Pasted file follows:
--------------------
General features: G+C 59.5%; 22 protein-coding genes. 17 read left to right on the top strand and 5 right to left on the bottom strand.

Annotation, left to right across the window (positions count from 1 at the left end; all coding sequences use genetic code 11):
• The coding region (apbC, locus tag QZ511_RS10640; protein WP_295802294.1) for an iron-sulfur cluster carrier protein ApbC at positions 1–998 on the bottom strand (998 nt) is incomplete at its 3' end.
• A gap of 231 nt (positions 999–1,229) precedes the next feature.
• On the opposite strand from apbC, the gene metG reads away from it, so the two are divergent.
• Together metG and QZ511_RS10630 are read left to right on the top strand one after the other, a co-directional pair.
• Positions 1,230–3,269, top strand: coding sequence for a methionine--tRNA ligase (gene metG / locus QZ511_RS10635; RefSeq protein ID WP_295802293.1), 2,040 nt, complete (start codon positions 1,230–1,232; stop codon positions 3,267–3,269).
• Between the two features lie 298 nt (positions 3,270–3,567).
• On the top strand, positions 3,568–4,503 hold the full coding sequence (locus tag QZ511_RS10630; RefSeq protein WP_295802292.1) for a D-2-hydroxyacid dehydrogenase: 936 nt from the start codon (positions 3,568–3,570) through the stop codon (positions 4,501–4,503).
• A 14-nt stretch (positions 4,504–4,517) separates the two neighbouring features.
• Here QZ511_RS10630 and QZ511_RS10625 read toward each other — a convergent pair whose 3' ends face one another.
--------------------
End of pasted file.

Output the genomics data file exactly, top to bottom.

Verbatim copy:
General features: G+C 59.5%; 22 protein-coding genes. 17 read left to right on the top strand and 5 right to left on the bottom strand.

Annotation, left to right across the window (positions count from 1 at the left end; all coding sequences use genetic code 11):
• The coding region (apbC, locus tag QZ511_RS10640; protein WP_295802294.1) for an iron-sulfur cluster carrier protein ApbC at positions 1–998 on the bottom strand (998 nt) is incomplete at its 3' end.
• A gap of 231 nt (positions 999–1,229) precedes the next feature.
• On the opposite strand from apbC, the gene metG reads away from it, so the two are divergent.
• Together metG and QZ511_RS10630 are read left to right on the top strand one after the other, a co-directional pair.
• Positions 1,230–3,269, top strand: coding sequence for a methionine--tRNA ligase (gene metG / locus QZ511_RS10635; RefSeq protein ID WP_295802293.1), 2,040 nt, complete (start codon positions 1,230–1,232; stop codon positions 3,267–3,269).
• Between the two features lie 298 nt (positions 3,270–3,567).
• On the top strand, positions 3,568–4,503 hold the full coding sequence (locus tag QZ511_RS10630; RefSeq protein WP_295802292.1) for a D-2-hydroxyacid dehydrogenase: 936 nt from the start codon (positions 3,568–3,570) through the stop codon (positions 4,501–4,503).
• A 14-nt stretch (positions 4,504–4,517) separates the two neighbouring features.
• Here QZ511_RS10630 and QZ511_RS10625 read toward each other — a convergent pair whose 3' ends face one another.